David Shapley
The handover between the northern and southern hemisphere apple supply is not likely to spark any price wars, leading supplier Capespan has claimed.
The South African season is due to get under way next week with the arrival of the first Royal Gala.
Martin Dunnett, marketing manager for Capespan said it was unlikely to cause any problems as English Cox will be cleared by the end of March and this year volumes are light.
In previous years there have been European overlaps which can create a knock-on effect into the summer he said. "But this year, we expect everything to be broadly in balance."
Capespan, which represents some 60% of the South African apple crop, is forecasting up to 15% more Royal Gala, with around 300,000 cartons coming to the UK.
Goldens, one of the main varieties, will be available from the third week of March and around 100,000 cartons heavier ­ up from the million or so shipped last season.
However a major change is expected with Granny Smith. A substantially larger crop has meant smaller sized fruit, which sell well on the UK market, making it a prime target. As such Dunnett is forecasting around 1.2 million cartons into the UK.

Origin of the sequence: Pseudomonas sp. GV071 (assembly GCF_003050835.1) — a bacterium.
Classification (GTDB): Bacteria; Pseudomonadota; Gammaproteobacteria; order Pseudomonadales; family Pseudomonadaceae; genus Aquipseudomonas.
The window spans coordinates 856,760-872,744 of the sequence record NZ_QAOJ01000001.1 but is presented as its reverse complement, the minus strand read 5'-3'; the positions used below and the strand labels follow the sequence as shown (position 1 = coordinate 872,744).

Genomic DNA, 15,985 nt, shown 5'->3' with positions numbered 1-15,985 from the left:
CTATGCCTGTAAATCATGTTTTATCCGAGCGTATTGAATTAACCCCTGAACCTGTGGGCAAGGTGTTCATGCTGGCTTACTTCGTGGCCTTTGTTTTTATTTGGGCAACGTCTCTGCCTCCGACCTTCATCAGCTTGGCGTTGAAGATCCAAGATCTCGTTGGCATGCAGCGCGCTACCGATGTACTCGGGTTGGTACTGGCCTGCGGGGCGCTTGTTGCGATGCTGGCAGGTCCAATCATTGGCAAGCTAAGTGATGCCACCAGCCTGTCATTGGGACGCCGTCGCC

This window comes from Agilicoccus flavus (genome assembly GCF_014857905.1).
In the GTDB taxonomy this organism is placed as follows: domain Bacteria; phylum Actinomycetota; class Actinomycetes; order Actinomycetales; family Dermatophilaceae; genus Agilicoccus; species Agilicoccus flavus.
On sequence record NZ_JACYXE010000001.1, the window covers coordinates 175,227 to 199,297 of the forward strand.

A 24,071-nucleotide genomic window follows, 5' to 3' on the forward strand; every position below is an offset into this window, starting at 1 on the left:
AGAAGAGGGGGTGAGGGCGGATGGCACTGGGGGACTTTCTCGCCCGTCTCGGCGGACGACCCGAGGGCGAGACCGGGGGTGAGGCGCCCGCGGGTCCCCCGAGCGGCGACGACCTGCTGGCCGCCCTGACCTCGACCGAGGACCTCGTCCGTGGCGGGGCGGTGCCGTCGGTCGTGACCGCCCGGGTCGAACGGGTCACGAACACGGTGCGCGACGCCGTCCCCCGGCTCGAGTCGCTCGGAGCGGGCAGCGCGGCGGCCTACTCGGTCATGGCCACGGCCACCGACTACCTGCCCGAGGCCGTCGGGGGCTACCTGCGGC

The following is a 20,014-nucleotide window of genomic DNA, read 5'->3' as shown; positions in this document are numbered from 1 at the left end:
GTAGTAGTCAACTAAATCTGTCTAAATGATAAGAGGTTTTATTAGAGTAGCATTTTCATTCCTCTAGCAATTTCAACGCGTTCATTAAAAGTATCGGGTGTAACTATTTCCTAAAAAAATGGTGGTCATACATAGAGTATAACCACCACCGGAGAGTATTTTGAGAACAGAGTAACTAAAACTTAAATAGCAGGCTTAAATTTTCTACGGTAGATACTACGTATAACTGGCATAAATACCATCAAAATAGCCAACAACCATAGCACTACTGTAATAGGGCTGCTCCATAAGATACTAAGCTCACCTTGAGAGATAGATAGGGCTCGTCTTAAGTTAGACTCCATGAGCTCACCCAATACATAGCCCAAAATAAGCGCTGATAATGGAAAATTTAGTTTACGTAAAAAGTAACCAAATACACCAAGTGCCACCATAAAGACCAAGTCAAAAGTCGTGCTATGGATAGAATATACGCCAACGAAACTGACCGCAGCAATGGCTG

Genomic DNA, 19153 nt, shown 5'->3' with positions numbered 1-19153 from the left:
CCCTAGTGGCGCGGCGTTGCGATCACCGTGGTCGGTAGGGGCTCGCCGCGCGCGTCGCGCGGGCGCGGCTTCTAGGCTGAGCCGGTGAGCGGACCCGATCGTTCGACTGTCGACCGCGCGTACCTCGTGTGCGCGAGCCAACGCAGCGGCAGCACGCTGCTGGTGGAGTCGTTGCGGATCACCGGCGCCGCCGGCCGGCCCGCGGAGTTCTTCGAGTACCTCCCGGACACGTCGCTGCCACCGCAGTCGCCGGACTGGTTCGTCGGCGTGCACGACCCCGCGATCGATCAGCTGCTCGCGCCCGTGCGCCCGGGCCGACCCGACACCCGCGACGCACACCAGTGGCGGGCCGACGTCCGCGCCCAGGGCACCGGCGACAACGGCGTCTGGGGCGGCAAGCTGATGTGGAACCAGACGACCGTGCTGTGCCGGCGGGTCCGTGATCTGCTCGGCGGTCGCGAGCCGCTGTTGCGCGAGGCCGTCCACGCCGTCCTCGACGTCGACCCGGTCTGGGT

He is also expecting to sell around 200,000 carton of Braeburn and similar numbers of Pink Lady in the seasonal gap between the end of the French crop and the start of New Zealand.
More significantly with increased plantings Pink Lady is forecast to rise to 500,000 within three years.
South African pears present a different picture, however.
The Williams crop which has already begun to arrive has been badly hit by both hail and frost in Ceres, one of the main production areas. Capespan's crop has dropped from 500,000 cartons to 300,000, of which 130,000 cartons will finish up in the UK.